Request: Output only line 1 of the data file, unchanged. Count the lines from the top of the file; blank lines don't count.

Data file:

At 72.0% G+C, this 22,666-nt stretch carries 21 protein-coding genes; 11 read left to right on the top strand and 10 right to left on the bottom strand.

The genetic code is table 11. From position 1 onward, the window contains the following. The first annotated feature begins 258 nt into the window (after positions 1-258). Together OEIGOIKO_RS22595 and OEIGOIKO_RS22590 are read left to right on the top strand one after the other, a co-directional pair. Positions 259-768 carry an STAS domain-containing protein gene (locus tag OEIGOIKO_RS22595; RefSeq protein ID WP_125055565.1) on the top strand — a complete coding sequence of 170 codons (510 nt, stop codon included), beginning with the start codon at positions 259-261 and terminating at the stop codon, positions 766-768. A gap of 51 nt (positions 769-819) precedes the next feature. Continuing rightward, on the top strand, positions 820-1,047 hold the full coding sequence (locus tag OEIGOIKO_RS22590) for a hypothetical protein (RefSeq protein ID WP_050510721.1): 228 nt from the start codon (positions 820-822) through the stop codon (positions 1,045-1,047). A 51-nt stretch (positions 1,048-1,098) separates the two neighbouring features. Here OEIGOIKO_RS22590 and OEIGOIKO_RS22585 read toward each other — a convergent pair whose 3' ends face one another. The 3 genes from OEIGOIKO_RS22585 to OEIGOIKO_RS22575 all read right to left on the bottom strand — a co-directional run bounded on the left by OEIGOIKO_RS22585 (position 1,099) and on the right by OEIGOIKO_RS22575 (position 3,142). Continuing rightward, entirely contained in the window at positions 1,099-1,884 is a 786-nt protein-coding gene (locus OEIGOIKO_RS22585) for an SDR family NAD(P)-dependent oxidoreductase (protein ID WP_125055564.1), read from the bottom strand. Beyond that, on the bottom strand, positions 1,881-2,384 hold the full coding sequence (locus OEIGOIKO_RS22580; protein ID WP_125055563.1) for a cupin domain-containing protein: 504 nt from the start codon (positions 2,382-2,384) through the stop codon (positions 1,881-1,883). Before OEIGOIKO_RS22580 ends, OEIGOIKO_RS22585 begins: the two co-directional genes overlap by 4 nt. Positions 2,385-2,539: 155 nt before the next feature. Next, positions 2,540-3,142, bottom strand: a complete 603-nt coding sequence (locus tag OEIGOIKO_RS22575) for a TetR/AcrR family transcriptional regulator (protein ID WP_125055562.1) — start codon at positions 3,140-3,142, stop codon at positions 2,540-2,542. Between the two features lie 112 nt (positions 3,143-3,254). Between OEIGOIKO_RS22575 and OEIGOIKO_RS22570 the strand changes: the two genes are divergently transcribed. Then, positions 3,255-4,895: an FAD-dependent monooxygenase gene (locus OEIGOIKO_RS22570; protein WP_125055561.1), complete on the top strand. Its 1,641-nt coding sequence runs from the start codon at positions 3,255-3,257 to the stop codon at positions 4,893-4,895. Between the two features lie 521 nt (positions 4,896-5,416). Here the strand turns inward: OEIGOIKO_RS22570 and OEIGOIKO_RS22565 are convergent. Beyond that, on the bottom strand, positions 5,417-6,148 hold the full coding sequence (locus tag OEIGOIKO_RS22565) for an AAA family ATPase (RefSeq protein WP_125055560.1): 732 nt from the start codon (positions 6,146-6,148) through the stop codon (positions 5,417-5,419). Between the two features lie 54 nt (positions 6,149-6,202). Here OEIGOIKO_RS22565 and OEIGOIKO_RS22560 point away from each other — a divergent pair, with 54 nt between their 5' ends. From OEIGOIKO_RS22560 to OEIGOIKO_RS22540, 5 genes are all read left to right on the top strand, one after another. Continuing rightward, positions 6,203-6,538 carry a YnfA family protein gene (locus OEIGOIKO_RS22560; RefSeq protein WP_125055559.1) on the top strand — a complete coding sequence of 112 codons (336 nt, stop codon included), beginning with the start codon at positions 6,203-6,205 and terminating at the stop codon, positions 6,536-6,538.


At 72.0% G+C, this 22,666-nt stretch carries 21 protein-coding genes; 11 read left to right on the top strand and 10 right to left on the bottom strand.